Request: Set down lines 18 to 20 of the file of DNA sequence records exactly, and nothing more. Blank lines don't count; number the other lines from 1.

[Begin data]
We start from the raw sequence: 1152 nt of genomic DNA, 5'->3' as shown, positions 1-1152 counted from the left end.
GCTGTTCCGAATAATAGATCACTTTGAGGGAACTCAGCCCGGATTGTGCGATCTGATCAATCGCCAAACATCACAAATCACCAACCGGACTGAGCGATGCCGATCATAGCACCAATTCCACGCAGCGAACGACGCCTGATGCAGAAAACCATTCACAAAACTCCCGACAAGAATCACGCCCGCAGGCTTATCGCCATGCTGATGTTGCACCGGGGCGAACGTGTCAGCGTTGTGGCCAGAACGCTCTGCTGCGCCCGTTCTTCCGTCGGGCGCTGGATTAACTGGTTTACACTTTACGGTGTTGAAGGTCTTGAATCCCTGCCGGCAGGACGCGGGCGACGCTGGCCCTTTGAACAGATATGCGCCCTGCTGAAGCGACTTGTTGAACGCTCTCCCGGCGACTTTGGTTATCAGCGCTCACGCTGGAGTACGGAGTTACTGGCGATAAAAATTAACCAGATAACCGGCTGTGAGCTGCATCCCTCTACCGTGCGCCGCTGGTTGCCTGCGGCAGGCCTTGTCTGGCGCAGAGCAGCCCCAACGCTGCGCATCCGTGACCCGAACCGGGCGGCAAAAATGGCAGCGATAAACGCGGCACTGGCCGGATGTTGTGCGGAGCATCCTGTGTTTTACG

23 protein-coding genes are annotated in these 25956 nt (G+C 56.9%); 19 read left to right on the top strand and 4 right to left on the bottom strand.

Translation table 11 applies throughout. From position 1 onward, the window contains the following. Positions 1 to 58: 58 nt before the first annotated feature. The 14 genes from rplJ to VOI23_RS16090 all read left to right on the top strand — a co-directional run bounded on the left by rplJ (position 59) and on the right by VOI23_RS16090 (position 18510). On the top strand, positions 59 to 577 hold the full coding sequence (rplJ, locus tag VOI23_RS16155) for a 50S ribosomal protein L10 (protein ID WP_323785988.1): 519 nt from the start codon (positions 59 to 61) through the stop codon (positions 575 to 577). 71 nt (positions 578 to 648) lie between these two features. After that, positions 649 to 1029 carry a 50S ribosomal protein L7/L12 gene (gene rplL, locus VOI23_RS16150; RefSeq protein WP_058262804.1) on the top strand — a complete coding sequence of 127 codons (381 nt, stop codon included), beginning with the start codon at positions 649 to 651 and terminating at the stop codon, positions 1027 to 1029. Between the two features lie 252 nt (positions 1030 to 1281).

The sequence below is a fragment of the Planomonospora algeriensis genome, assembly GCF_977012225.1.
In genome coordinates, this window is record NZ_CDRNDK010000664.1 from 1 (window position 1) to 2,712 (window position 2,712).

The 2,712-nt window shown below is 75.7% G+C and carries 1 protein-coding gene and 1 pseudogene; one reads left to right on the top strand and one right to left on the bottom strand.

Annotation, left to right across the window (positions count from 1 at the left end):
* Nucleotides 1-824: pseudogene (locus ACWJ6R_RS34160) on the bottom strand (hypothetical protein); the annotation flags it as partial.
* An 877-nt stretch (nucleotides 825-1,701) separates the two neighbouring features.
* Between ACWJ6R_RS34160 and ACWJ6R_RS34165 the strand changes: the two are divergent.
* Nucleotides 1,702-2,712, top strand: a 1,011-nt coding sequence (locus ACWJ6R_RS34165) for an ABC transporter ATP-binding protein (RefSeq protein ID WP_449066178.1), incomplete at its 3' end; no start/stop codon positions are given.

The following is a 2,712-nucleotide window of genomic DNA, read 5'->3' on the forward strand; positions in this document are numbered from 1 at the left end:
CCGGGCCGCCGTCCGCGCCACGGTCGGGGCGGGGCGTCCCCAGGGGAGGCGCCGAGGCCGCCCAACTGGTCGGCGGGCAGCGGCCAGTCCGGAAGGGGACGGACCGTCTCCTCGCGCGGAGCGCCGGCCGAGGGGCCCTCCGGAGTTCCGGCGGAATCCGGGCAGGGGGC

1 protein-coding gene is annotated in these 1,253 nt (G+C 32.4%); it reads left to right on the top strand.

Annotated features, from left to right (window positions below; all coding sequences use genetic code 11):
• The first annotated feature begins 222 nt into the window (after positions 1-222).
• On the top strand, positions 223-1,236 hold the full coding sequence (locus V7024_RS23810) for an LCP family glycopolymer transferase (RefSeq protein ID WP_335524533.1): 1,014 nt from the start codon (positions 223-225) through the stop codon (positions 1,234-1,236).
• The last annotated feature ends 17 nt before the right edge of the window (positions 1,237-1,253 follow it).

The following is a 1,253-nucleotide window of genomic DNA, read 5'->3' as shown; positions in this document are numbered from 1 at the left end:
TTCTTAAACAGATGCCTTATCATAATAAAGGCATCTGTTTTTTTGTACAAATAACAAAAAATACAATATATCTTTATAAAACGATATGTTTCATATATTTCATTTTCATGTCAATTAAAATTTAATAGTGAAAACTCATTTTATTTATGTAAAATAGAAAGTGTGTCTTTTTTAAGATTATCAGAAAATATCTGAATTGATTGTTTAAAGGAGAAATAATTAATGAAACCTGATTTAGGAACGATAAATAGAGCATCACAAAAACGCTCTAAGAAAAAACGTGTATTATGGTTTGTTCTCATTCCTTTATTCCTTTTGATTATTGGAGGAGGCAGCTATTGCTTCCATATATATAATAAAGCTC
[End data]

• On the top strand, positions 223-1,236 hold the full coding sequence (locus V7024_RS23810) for an LCP family glycopolymer transferase (RefSeq protein ID WP_335524533.1): 1,014 nt from the start codon (positions 223-225) through the stop codon (positions 1,234-1,236).
• The last annotated feature ends 17 nt before the right edge of the window (positions 1,237-1,253 follow it).

The following is a 1,253-nucleotide window of genomic DNA, read 5'->3' as shown; positions in this document are numbered from 1 at the left end: